‘Game-Changer’: China To Launch ‘Petro-yuan’, Letting Russia, Iran Circumvent The ‘Petrodollar’

Beijing is expected to shortly launch a crude oil futures contract priced in yuan and convertible into gold in what could be a game-changer for the global oil industry. That is what the Nikkei Asian Review reports. Before this, global oil affairs have largely been exchanged through the use of U.S. dollars, commonly referred to as “Petrodollars”.

U.S. President Donald Trump (left), Chinese President Xi Jinping (center) and Russian President Vladimir Putin (right).

The contract has the potential to become the dominant Asia-based crude oil benchmark, given that China is the world’s biggest oil importer.

It will allow exporters such as Russia and Iran to circumvent U.S. sanctions — something especially valuable for Russia which has been hit by numerous U.S. sanctions (first after Russia annexed Crimea from Ukraine, the second round was signed by President Obama in December 2017 after alleged Russian interfering in the 2016 U.S. election, and the third imposed by President Trump in August 2017).

Adam Levinson, the head and founder of Graticule Asset Management Asia (GAMA), called the Chinese announcement a “wake up call” for investors who haven’t paid attention to the plans, according to Bloomberg.

However, other analysts are far less confident in the success of this new “petro-yuan”.

“Game changer it is not — at least not yet,” said Gal Luft, co-director of the Institute for the Analysis of Global Security, a Washington based think tank focused on energy security, as quoted by CNBC. “But it is another indicator of the beginning of the glacial, and I emphasize the word glacial, decline of the dollar.”

Grant Williams, an advisor to Vulpes Investment Management, a Singapore-based hedge fund sponsor, said he expects most oil producers to be happy to exchange their reserves for gold, rather than U.S. Treasuries. “It’s a transfer of holding their assets in black liquid to yellow metal. It’s a strategic move swapping oil for gold, rather than for U.S. Treasuries, which can be printed out of thin air,” he said.

Russia:

The announcement came just after Russian President Vladimir Putin described global finance as it is now as “unfair”, a view supported by other members of the association called BRICS (acronym for “Brazil, Russia, India, China and South Africa).

“Russia shares the BRICS countries’ concerns over the unfairness of the global financial and economic architecture, which does not give due regard to the growing weight of the emerging economies,” the Russian President said during a BRINC summit in Xiamen. “We are ready to work together with our partners to promote international financial regulation reforms and to overcome the excessive domination of the limited number of reserve currencies.”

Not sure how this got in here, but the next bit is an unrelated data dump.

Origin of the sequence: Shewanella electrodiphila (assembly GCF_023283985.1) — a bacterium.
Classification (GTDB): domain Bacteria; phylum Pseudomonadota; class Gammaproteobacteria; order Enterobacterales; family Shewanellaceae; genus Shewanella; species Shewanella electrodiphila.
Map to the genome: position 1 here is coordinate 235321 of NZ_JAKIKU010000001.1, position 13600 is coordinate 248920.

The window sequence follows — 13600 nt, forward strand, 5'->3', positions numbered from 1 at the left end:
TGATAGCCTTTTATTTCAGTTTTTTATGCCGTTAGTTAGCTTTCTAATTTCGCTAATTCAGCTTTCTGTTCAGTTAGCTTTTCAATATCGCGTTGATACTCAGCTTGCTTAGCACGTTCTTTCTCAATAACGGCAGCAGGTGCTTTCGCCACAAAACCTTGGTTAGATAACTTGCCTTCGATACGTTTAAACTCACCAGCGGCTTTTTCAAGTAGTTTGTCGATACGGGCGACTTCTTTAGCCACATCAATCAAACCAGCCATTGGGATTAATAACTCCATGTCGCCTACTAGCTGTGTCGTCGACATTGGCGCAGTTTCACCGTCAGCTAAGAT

Saudi Arabia:

The United States’ second largest oil importer — after Canada — is Saudi Arabia. Between 2008 and 2016 total imports from the Saudi kingdom to China has dropped from 25 % to 15 %, according to Nikkei Asian Review.

Chinese petroleum imports rose almost 14 % year-on-year during the first half of 2017, while supplies from Saudi Arabia inched up just 1 % year-on-year. During the same time, Russian oil shipments jumped 11 %, making the country China’s top supplier. While Angola assumed the second spot.

As stated by Louis-Vincent Gave, chief executive of Gavekal Research, a Hong Kong-based financial research company, if Riyadh were to accept yuan settlement for oil it “would go down like a lead balloon in Washington, where the U.S. Treasury would see this as a threat to the dollar’s hegemony … and it is unlikely the U.S. would continue to approve modern weapon sales to Saudi [Arabia] and the embedded protection of the House of Saud (the kingdom’s ruling family) that comes with them.” (Find more on the U.S.-Saudi arms shipment here)

Although, the alternative could be equally as unappetizing. “Getting boxed out of the Chinese market will increasingly mean having to dump excess oil inventories on the global stage, thereby ensuring a sustained low price for oil,” Gave said.

Nonetheless, the kingdom is finding ways to get in with Beijing. In late August, Saudi Vice Minister of Economy and Planning Mohammed al-Tuwaijri said in a conference in Jeddah that the government is looking into the possibility to issue a yuan-denominated foreign bond. Something which has previously only been handled with U.S. dollars.

Also, if Beijing were to invest in Saudi Aramco, Saudi Arabia’s state oil company, it would further cement the two countries relationship.

Venezuela:

Following U.S. financial sanctions, Venezuela, too, has made an effort to distance themselves from Washington as much as possible. First, Caracas announced they would drop the “petrodollar” in favor of other currencies, mainly Russian ruble or Chinese yuan.

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